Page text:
Aluminium salts | Breast Cancer UK

Aluminium salts

What are aluminium salts?

Aluminium salts are the active ingredients used in antiperspirants, but they are also found in other cosmetics including lipsticks and toothpastes. The salts used include aluminium chloride, aluminium chlorohydrate and aluminium zirconium chlorohydrate complexes (1).

The aluminium compounds act by blocking the sweat ducts under the arm to prevent sweat from escaping onto the skin surface (2). This reduces the moist environment in which bacteria, that generate the smell, thrive.

Aluminium is also found in our diet (3), through use of antacids (4) and through use of aluminium-based adjuvants in vaccinations (5).

Why should we be concerned?

Whilst evidence is not conclusive, there are some studies which link aluminium to some health problems, including neurological diseases.  Aluminium has been shown to be absorbed through intact skin from application of antiperspirant under the arm (6). Laboratory studies have shown that six-fold more aluminium is absorbed through human skin when the skin is damaged in a procedure similar to shaving (7).

How are aluminium salts linked with breast cancer?

No studies can show a direct causal link between breast cancer and aluminium.  However, some recent opinions have questioned or challenged their ascribed safety for use in underarm cosmetics (8,9,10).

Usually antiperspirants are applied to the underarm and upper chest area and are left on the skin which allows for continuous exposure to the aluminium salts.   This is the region of the breast where the majority of breast cancers start. In the UK, for example, over 50% start in the upper outer quadrant of the breast near the underarm (11).

Recently, aluminium has been measured in several human breast structures including breast tissue (12,13).   Other laboratory studies show that human breast epithelial cells can be turned into a cancerous phenotype by exposure to aluminium chloride (14).

Lifetime exposure to oestrogen is an established risk factor for breast cancer and aluminium has been shown to act as a metalloestrogen, capable of interfering in oestrogen action (15).

For more information and a full list of references download our Background briefing on Aluminium Salts.

References

  1. Laden K, Felger CB. (1988) Antiperspirants and deodorants: cosmetic science and technology series vol 7, Marcel Dekker, New York.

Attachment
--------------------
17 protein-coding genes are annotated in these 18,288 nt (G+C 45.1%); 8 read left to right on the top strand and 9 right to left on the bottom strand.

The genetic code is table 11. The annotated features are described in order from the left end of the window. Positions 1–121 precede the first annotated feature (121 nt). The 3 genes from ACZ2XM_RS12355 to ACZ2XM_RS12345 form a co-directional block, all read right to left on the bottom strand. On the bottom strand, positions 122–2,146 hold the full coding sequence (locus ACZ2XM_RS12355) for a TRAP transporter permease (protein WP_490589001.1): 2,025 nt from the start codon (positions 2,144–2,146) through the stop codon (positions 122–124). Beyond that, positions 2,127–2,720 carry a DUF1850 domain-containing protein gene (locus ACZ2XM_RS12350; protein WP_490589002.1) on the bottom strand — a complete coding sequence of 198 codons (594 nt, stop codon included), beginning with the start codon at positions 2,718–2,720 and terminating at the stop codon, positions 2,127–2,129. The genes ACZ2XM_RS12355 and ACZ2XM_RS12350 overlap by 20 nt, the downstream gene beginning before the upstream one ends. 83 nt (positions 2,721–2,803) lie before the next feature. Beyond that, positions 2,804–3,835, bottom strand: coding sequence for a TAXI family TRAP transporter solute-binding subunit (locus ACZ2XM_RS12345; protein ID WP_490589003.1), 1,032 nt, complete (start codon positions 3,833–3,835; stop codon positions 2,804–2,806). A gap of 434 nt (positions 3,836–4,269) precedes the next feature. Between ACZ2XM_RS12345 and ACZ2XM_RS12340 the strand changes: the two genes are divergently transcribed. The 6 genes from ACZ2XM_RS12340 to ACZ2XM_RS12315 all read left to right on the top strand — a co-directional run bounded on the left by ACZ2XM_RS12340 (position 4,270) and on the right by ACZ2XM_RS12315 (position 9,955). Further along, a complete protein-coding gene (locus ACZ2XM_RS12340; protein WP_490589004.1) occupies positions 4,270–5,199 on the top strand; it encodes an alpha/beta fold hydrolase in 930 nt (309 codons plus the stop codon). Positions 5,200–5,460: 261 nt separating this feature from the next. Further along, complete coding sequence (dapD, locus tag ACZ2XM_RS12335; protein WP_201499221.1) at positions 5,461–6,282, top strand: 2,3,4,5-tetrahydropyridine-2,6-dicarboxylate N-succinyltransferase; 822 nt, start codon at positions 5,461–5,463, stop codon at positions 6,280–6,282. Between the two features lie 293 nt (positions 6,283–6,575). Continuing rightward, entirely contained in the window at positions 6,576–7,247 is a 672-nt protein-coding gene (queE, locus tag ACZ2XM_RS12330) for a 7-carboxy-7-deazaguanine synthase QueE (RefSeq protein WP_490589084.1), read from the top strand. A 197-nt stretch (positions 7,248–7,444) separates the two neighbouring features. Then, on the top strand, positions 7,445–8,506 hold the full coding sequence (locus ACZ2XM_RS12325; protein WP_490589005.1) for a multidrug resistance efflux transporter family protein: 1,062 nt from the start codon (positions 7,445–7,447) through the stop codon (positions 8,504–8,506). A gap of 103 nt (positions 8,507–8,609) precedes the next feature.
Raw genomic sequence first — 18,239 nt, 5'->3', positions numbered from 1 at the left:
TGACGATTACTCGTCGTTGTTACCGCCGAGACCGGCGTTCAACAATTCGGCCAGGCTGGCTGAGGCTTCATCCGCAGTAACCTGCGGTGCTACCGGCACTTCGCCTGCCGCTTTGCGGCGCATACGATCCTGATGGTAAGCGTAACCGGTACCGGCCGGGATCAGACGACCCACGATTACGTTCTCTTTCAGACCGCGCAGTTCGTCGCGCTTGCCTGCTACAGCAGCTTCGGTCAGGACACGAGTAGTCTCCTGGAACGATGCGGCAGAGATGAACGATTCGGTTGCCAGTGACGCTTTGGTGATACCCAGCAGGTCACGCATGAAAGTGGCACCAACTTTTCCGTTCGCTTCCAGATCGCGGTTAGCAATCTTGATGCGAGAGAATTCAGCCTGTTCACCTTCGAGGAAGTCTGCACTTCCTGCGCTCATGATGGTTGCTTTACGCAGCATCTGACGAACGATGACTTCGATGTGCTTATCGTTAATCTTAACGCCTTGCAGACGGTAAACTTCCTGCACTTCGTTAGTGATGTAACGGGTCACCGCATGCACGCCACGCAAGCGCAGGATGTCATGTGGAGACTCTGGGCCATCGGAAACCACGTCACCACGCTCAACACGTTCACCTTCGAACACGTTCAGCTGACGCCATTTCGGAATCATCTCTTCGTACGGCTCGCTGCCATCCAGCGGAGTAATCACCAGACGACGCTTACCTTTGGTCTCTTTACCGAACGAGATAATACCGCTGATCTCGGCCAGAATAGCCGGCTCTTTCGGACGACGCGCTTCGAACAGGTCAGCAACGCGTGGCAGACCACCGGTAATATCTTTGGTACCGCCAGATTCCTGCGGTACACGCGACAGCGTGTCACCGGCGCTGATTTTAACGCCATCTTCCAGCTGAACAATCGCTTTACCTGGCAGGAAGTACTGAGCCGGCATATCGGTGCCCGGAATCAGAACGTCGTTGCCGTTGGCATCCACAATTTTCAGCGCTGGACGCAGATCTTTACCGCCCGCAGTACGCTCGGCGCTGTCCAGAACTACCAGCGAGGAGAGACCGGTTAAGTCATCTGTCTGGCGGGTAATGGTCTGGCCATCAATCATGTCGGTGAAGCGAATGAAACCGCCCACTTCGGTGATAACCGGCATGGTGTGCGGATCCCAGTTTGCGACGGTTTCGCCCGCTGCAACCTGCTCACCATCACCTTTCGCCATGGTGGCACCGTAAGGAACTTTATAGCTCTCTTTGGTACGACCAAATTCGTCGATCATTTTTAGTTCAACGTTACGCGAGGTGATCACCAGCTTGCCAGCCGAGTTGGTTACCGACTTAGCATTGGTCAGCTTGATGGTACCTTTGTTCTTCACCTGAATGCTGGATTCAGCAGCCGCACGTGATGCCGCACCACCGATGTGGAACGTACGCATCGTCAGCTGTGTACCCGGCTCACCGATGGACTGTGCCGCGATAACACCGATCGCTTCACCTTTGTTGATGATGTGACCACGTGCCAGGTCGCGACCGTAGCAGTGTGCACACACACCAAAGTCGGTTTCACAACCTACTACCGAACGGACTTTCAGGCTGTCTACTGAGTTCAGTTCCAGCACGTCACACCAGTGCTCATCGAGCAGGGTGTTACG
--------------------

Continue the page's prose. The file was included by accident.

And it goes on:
2. Ibid.
  3. Exley C. (2009) In: Molecular and Supramolecular Bioinorganic Chemistry: Applications in Medical Sciences. (Ed. A.L.R. Merce, J. Felcman, M.A.L. Recio), Nova Science Publishers Inc. New York, p 45-68.
  4. Ibid.
  5. Lee, S. and Nguyen, M. T. (2015). Recent Advances of Vaccine Adjuvants for Infectious Diseases.  Immune Network 15(2): 51–57
  6. Flarend R, Bin T, Elmore D, Hem SL. (2001) A preliminary study of the dermal absorption of aluminium from antiperspirants using aluminium-26. Food Chem. Toxicol. 39: 163-168.
  7. Pineau A, Guillard O, Fauconneau B, Favreau F, Marty MH, Gaudin A, Vincent CM, Marrauld A, Marty JP. (2012). In vitro study of percutaneous absorption of aluminium from antiperspirants through human skin in the Franz diffusion cell. J. Inorg. Biochem. 110: 21-26.
  8. Norwegian Scientific Committee for Food Safety. (2013). Risk assessment of the exposure to aluminium through food and the use of cosmetic products in the Norwegian population
  9. Bundesinstitut fur Risikobewertung. (2014). Aluminiumhaltige Antitranspirantien tragen zur Aufnahme von Aluminium bei. (report in German)
  10. European Commission Scientific Committee on Consumer Safety (SCCS). (2014). Opinion on the safety of aluminium in cosmetic products SCCS/1525/14.
  11. Darbre PD. (2010). Environmental oestrogens and breast cancer: evidence for combined involvement of dietary, household and cosmetic xenoestrogens. Anticancer Research 30: 815-828.
  12. Exley C, Charles LM, Barr L, Martin C, Polwart A, Darbre PD.(2007). Aluminium in human breast tissue. J. Inorg. Biochem. 101: 1344-1346.
  13. House E, Polwart A, Darbre P, Barr L, Metaxas G, Exley C. (2013). The aluminium content of breast tissue taken from women with breast cancer. J. Trace Elem. Med. Biol. 27: 257-266.
  14. Sappino AP, Buser R, Lesne L, Gimelli S, Bena F, Belin D, Mandriota SJ. (2012). Aluminium chloride promotes anchorage-independent growth in human mammary epithelial cells. J. Appl. Toxicol. 32: 233-243. 
  15. Darbre PD.  (2006). Metalloestrogens: an emerging class of inorganic xenoestrogens with potential to add to the oestrogenic burden of the human breast. J. Appl. Toxicol. 26: 191-197.

Further Resources:

Further publications by Dr Philippa Darbre

European Commission, Scientific Committee Updated Opinion on Aluminium in Cosmetic Products

Norwegian Scientific Committee for Food Safety risk assessment on exposure to aluminium

Campaign for Safe Cosmetics (USA)

We would like to thank Dr Philippa Darbre, Associate Professor at the School of Biological Sciences, University of Reading, for her input and assistance in putting together this information.

 

Page last updated May 29, 2014

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